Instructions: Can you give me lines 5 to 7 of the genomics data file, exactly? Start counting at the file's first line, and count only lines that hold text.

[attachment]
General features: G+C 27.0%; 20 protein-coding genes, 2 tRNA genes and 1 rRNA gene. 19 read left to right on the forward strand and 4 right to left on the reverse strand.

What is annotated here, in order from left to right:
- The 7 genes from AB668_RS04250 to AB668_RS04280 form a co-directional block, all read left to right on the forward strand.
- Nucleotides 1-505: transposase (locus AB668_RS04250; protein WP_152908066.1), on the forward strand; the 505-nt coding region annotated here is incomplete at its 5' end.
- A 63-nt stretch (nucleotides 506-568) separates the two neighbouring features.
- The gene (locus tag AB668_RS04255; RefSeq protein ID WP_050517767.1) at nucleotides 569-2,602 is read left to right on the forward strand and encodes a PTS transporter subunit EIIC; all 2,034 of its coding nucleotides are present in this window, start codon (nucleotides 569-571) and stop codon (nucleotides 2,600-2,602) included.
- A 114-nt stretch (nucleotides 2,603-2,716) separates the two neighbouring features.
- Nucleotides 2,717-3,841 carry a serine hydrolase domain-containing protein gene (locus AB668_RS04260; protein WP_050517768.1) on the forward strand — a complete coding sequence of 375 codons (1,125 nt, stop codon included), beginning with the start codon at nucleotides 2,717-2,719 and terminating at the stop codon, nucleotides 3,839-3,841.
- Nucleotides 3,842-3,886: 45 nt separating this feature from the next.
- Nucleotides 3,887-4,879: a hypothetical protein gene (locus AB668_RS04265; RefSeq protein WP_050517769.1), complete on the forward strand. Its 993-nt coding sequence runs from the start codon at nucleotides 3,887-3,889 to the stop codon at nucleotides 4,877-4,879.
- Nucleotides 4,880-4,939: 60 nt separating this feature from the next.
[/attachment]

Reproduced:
- A 63-nt stretch (nucleotides 506-568) separates the two neighbouring features.
- The gene (locus tag AB668_RS04255; RefSeq protein ID WP_050517767.1) at nucleotides 569-2,602 is read left to right on the forward strand and encodes a PTS transporter subunit EIIC; all 2,034 of its coding nucleotides are present in this window, start codon (nucleotides 569-571) and stop codon (nucleotides 2,600-2,602) included.
- A 114-nt stretch (nucleotides 2,603-2,716) separates the two neighbouring features.